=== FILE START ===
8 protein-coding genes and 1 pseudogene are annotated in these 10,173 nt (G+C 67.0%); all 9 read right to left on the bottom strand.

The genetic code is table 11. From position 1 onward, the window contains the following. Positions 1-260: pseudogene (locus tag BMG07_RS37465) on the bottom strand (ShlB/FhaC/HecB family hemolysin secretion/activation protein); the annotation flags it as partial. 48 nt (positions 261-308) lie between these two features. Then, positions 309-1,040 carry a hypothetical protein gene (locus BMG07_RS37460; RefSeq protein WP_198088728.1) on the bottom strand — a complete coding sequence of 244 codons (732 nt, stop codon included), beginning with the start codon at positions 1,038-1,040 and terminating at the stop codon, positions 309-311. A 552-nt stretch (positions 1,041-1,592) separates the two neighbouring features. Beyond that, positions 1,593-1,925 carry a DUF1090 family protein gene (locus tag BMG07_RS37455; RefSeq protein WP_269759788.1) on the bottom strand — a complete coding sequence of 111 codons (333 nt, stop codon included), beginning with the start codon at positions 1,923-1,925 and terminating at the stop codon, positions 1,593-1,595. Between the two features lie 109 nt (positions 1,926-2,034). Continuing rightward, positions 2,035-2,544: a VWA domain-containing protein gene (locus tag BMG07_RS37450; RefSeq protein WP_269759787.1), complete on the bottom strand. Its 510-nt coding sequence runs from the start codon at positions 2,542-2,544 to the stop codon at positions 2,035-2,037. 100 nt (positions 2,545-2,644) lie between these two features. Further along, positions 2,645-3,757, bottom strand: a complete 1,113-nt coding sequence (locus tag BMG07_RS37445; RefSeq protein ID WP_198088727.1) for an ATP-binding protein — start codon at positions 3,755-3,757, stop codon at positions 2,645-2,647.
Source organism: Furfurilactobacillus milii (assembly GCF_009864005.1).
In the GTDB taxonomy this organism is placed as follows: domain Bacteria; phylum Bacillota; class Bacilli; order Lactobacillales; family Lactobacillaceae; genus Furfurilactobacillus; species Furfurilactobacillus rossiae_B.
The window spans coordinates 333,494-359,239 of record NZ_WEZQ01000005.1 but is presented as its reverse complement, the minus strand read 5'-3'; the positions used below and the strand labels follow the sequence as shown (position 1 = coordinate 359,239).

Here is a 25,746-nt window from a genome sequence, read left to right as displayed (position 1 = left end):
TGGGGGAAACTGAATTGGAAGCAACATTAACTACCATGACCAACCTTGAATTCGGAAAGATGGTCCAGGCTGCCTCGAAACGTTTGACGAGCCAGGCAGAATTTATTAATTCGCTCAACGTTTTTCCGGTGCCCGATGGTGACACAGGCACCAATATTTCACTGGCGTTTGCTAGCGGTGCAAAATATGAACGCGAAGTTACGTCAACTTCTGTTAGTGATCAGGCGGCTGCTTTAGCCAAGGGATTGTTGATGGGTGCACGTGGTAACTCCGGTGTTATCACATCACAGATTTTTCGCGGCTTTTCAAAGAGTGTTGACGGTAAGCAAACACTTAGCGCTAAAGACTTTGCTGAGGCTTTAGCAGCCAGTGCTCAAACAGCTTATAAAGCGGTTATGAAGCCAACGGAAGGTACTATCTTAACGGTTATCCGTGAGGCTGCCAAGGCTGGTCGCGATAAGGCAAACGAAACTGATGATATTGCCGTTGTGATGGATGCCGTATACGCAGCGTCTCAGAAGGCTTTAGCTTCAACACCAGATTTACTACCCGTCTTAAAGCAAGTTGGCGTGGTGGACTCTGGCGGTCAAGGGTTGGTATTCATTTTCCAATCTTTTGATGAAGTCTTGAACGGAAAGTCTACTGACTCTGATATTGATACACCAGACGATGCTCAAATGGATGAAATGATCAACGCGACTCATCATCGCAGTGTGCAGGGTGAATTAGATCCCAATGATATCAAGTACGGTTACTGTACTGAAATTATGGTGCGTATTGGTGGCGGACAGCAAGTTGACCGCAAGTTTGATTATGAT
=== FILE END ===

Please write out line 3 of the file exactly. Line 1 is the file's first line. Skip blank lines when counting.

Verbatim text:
Source organism: Furfurilactobacillus milii (assembly GCF_009864005.1).